Be Good To Your Money Bulletin http://ezezine.com
The credit card reform bill won't take effect until Feb. 22, 2010,
however, one component of the bill will be effective 8/20/2009. This
portion of the bill deals with the rate increases. Credit card
companies are now required to give you a 45 day notice BEFORE the rate
increase. Following are additional components of the bill. The actual
bill was over 900 pages, but only about 5 pages dealt with credit card
1. No interest rate increases for the first 12 months of your credit
Of course, there are exceptions to the rule. First, your rate could
increase in the first year if the creditor disclosed a rate increase
when you opened the account. Second, if you don't make the minimum
payment within 30 days of the due date you'll be subject to a penalty
2. No interest rate increases on pre-existing balances.
When there is an interest rate increase, the credit card issuer can't
retroactively apply the increased rate to existing balances. Only
purchases made after the increase will be subject to the new interest
3. No more double billing cycle finance charges.
The double billing cycle method of calculating finance charges allows
credit card issuers to charge interest on balances you've already paid.
4. Limited fees for subprime credit cards.
Subprime credit cards can no longer charge up the cardholder's credit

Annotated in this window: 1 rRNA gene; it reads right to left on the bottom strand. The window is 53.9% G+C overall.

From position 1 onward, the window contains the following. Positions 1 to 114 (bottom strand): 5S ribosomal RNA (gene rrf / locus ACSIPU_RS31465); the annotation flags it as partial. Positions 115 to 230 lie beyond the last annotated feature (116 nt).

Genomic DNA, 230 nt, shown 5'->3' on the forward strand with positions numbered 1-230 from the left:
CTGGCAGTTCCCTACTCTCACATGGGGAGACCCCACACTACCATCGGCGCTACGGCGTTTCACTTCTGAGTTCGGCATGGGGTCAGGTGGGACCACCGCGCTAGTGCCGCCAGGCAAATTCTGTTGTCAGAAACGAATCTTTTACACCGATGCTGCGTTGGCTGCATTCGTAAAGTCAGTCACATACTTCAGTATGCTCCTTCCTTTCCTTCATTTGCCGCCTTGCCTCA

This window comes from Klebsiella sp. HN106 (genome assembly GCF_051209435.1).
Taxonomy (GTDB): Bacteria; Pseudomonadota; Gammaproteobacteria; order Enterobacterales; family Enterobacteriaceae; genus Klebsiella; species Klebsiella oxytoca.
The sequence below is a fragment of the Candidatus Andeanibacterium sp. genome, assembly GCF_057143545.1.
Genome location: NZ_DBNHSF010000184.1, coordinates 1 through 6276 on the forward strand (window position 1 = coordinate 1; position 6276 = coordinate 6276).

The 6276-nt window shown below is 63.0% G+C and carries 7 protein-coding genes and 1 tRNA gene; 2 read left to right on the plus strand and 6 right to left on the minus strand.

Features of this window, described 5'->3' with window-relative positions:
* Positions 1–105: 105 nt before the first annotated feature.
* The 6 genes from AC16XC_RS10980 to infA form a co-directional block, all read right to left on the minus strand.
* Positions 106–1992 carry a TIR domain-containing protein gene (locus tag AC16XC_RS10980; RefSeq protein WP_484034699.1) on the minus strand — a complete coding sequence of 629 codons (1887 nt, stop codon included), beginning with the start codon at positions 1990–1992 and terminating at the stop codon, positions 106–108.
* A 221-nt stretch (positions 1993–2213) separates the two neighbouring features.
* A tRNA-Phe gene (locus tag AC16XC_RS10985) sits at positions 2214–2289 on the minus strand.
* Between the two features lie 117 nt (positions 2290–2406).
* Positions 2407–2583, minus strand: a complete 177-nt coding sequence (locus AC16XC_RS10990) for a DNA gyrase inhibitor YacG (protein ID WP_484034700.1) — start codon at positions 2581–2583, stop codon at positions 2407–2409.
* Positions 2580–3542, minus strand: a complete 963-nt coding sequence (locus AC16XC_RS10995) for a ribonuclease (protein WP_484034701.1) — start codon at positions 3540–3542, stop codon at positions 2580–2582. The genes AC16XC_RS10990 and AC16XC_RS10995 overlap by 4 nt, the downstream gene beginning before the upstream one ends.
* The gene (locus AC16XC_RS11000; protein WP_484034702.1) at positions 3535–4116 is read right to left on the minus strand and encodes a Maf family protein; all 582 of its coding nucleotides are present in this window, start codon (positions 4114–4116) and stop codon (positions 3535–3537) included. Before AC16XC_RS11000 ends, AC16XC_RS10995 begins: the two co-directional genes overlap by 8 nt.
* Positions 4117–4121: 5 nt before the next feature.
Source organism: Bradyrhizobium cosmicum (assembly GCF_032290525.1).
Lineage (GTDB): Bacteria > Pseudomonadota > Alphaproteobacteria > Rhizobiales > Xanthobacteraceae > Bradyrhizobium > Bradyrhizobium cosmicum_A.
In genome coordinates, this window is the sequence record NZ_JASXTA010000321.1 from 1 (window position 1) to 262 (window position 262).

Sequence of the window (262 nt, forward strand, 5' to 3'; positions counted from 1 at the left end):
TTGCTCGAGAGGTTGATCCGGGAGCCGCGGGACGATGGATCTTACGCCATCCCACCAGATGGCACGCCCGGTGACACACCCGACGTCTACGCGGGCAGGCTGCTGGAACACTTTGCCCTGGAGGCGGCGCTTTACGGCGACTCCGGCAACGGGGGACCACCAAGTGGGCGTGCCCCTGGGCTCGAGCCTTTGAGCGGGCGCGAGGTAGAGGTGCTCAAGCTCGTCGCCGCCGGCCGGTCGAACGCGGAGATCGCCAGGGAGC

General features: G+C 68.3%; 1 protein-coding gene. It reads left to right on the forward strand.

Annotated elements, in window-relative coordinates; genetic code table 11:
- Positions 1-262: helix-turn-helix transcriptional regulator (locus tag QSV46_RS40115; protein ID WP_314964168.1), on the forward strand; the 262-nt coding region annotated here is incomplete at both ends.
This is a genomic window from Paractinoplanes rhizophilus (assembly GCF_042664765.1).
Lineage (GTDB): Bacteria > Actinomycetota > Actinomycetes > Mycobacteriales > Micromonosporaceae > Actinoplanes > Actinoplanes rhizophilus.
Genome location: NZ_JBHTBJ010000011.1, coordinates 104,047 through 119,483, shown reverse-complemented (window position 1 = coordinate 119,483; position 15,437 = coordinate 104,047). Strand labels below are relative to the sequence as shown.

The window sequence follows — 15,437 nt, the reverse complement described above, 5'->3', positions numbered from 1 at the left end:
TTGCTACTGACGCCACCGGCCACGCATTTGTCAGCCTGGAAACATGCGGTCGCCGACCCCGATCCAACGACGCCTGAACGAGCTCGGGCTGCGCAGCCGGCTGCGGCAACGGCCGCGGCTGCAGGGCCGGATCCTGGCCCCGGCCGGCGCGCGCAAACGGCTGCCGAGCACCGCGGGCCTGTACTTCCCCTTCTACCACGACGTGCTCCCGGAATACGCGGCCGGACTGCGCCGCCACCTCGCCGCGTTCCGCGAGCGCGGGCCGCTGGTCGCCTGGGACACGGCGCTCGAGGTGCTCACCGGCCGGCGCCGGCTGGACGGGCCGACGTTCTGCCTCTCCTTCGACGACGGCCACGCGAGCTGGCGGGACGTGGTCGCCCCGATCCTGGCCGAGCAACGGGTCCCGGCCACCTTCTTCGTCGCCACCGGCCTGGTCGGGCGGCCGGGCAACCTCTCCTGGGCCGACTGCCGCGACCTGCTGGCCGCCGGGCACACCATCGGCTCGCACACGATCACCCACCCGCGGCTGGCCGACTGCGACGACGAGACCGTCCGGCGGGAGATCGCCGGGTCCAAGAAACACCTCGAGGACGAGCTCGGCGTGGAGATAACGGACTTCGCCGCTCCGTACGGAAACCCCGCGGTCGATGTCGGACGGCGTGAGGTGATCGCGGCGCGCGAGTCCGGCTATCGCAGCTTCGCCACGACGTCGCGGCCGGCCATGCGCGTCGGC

limit with fees. Subprime credit cards have a fee for EVERYTHING. Now,
fees are limited to 50% of the credit limit, but only 25% of those can
be charged when the account is opened. The remaining fees must be
spread over at least five billing cycles. Simply put, it is better if
you don't have one of these cards.
5. Billing statements must be sent 21 days before payment due date.
6. Payments received by 5:00 pm on the due date are on time.
The Federal Reserve recognizes that banks must have a cut-off time for
accepting payments and sets that time to 5:00 pm. The didn't specify a
time zone, so, sending your payment early is still a good practice.
This practice includes paying your bill online.
7. Payments received the next business day after a weekend or holiday
are on time.
If your due date falls on a weekend or holiday and your credit card
issuer doesn't process payments on that day, your payment is still
considered on time if it's received by the next business day. It
doesn't state if the 5 PM is effective for online payers. So, I suggest
you pay it on the holiday, if necessary.
8. Payments above the minimum are applied to highest interest rate
The minimum payment would go toward your low-rate balance, while the
remainder of your payment must be applied to the balance with the
highest interest rate. This reduces your interest cost over the life of
the credit card versus the alternative of applying the complete payment
to the low rate balance. Banks are hoping that you start taking more
cash advances, because this will seem like a safety net for consumers.
Don't be fooled!
9. Billing statements must include year-to-date total of interest and
Now, you'll be able to see just how much interest charges and fees you
pay on your credit card. When the rules take effect in 2010, your
billing statement will have to list the current month's interest
charges and fees along with the total amount you paid during the year.
This alone will probably scare a lot people away from credit card use.
While the credit card reform bill does not stop the rate increases, you
can-by eliminating your use of credit cards. I will update you on the
responses from the credit card companies. Yes, they will fire back.
L L Q Publishing Company
631 N. Stephanie Street
Henderson, NV 89014